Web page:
US Navy SEAL who killed Bin Laden thinks military parade is a bad idea

 

  • The former US Navy SEAL who killed Osama Bin Laden in 2011 is not happy about Trump's idea for a military parade.
  • He called it "third world bulls---" in a tweet, though he later acknowledged that the US has had military parades in the past. 
  • Many veterans oppose the idea of a parade, but the details of the event have yet to be worked out.


Robert O'Neill, the former US Navy SEAL who killed Osama Bin Laden in a 2011 raid in Abbottabad, Pakistan, has weighed in on President Donald Trump's idea to have a military parade — and he's not happy.

"A military parade is third world bulls---. We prepare. We deter. We fight. Stop this conversation," O'Neill tweeted on Thursday. 

O'Neill joined a chorus of US military veterans who oppose the idea of a parade and US pundits who have likened Trump to a dictator for his desire to see the military paraded around the US.

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Former Navy Seal Robert O'Neill -- reportedly killed Osama bin Laden
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Former Navy Seal Robert O'Neill -- reportedly killed Osama bin Laden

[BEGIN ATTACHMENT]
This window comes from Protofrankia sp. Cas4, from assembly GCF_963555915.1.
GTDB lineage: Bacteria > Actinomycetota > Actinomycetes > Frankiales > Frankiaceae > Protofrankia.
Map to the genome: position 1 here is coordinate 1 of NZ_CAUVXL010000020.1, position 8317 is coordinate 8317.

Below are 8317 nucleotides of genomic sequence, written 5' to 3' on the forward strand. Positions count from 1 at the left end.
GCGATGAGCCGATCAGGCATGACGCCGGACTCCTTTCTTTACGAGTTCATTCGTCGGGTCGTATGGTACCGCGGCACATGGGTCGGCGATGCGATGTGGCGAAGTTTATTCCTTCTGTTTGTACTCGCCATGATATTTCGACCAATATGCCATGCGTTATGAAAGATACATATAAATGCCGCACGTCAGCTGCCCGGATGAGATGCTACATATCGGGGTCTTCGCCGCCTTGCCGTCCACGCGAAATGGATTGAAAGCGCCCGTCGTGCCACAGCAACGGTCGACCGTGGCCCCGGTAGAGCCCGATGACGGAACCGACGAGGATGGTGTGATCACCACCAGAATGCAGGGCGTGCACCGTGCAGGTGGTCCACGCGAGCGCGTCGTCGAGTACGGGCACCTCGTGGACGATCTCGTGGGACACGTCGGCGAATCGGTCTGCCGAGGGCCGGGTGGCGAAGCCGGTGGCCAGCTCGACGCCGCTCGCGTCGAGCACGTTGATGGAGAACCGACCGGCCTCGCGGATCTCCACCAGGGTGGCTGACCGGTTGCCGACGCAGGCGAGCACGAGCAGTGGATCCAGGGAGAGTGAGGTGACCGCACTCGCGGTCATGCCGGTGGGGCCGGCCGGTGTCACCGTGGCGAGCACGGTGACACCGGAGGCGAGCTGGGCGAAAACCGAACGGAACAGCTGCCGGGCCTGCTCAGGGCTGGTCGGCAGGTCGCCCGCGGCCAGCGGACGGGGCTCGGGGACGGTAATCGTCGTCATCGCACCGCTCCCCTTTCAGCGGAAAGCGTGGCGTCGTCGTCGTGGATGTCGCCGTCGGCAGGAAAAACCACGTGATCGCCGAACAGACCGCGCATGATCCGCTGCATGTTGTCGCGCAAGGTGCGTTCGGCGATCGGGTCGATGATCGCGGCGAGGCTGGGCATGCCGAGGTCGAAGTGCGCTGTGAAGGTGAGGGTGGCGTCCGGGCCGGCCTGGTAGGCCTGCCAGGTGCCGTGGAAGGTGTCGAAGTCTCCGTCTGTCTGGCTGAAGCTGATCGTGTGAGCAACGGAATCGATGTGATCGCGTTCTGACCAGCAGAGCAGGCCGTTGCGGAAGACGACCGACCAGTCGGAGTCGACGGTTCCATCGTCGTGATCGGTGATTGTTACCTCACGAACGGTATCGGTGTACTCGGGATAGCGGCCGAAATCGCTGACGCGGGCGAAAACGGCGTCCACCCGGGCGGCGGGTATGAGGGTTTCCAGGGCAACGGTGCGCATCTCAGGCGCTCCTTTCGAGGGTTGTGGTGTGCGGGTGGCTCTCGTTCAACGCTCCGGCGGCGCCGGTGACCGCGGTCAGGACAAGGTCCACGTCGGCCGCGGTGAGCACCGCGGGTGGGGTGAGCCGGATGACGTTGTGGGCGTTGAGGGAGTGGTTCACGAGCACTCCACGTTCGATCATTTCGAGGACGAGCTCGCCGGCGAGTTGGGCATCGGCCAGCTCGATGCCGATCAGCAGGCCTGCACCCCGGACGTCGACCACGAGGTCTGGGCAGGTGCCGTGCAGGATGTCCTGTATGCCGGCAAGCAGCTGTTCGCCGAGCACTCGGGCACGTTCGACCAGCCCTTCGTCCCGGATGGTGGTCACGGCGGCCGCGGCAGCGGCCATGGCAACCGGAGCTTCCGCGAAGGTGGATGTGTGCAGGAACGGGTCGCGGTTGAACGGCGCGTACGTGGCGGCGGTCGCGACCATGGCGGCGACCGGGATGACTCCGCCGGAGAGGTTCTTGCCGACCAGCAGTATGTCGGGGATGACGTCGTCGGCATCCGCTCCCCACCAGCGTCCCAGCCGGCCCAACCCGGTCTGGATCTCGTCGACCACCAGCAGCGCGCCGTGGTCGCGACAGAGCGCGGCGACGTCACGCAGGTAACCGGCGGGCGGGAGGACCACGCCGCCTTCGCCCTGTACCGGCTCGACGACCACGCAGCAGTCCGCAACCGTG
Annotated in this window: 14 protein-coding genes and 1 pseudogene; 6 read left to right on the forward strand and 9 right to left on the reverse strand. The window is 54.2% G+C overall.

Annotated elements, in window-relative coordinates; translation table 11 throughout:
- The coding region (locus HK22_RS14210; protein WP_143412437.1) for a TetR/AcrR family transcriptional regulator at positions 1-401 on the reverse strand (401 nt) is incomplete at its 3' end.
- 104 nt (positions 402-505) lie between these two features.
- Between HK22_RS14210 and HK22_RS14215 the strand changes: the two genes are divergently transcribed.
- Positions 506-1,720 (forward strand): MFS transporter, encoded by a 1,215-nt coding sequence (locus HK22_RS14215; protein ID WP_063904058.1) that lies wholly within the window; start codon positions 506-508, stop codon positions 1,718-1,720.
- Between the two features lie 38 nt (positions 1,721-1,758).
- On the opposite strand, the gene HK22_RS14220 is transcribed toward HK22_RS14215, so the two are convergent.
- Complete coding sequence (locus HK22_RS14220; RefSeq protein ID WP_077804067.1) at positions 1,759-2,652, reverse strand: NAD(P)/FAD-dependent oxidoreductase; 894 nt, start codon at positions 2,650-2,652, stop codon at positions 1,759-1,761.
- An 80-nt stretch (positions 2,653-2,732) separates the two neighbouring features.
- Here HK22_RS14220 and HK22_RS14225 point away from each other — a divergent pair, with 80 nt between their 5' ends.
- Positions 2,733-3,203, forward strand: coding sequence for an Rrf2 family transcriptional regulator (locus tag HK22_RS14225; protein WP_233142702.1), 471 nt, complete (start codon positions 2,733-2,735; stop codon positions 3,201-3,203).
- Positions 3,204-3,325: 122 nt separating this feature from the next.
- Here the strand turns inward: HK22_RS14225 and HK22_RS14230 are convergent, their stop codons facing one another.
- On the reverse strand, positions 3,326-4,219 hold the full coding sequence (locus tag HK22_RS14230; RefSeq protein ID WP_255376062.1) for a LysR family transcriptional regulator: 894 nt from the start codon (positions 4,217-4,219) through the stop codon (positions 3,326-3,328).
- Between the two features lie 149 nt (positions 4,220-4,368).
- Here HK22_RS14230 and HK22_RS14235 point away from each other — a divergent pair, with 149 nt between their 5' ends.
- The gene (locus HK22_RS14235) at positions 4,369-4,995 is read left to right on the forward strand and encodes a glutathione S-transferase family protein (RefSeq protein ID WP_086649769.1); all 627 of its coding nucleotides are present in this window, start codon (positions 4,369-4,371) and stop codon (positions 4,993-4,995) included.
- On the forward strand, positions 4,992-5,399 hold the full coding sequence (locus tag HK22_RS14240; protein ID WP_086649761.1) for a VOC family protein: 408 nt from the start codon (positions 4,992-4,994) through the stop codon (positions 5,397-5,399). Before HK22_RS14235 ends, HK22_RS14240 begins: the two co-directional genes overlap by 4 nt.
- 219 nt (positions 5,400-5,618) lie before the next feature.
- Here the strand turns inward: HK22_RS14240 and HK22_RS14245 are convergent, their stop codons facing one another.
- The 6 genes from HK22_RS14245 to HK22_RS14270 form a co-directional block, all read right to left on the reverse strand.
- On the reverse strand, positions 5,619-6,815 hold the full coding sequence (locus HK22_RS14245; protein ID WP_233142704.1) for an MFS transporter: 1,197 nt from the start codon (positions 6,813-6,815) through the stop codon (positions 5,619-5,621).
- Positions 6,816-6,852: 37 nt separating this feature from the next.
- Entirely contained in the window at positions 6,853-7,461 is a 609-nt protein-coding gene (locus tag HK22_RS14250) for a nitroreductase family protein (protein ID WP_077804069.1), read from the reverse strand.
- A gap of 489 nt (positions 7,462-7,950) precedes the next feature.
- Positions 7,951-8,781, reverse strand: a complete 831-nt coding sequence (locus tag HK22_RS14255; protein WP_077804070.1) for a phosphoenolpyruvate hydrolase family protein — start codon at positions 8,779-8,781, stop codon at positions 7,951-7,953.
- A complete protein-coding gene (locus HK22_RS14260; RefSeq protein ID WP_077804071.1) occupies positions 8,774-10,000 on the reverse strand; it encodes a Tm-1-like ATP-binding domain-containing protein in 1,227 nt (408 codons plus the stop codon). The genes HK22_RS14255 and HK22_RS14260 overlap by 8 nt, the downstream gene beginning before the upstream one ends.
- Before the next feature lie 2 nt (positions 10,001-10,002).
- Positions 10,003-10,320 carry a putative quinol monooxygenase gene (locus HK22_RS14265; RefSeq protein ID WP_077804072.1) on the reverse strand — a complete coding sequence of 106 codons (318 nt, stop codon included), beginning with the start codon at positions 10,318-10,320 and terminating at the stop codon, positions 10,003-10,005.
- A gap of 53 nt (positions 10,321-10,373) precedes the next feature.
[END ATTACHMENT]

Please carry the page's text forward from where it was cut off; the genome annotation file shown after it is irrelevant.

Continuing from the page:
Robert O'Neill, a former U.S. Navy SEAL, speaks at the 'Best of Blount' Chamber of Commerce awards ceremony at the Clayton Center for the Arts in Maryville, Tennessee, U.S., on Thursday, Nov. 6, 2014. O'Neill, in an interview with the Washington Post, identified himself as the person who killed Osama bin Laden in a 2011 raid. Photographer: Luke Sharrett/Bloomberg via Getty Images
BOSTON, MA - MAY 14: Rob O'Neill, former Navy SEAL who participated in the raid that killed Osama bin Laden, throws out the first pitch before the game between the Boston Red Sox and the Houston Astros May 14, 2016 in Boston, Massachusetts. (Photo by Maddie Meyer/Getty Images)
LOS ANGELES, CA - MARCH 14: Former United States Navy SEAL Robert O'Neill attends the Salute To Heroes service gala to benefit The National Foundation For Military Family Support at The Majestic Downtown on March 14, 2015 in Los Angeles, California. (Photo by Jason Merritt/Getty Images for NFMFS)
Robert O'Neill, a former U.S. Navy SEAL, speaks at the 'Best of Blount' Chamber of Commerce awards ceremony at the Clayton Center for the Arts in Maryville, Tennessee, U.S., on Thursday, Nov. 6, 2014. O'Neill, in an interview with the Washington Post, identified himself as the person who killed Osama bin Laden in a 2011 raid. Photographer: Luke Sharrett/Bloomberg via Getty Images
BOSTON, MA - MAY 14: Rob O'Neill, former Navy SEAL who participated in the raid that killed Osama bin Laden, throws out the first pitch before the game between the Boston Red Sox and the Houston Astros May 14, 2016 in Boston, Massachusetts. (Photo by Maddie Meyer/Getty Images)
Robert O'Neill, a former U.S. Navy SEAL, speaks at the 'Best of Blount' Chamber of Commerce awards ceremony at the Clayton Center for the Arts in Maryville, Tennessee, U.S., on Thursday, Nov. 6, 2014. O'Neill, in an interview with the Washington Post, identified himself as the person who killed Osama bin Laden in a 2011 raid. Photographer: Luke Sharrett/Bloomberg via Getty Images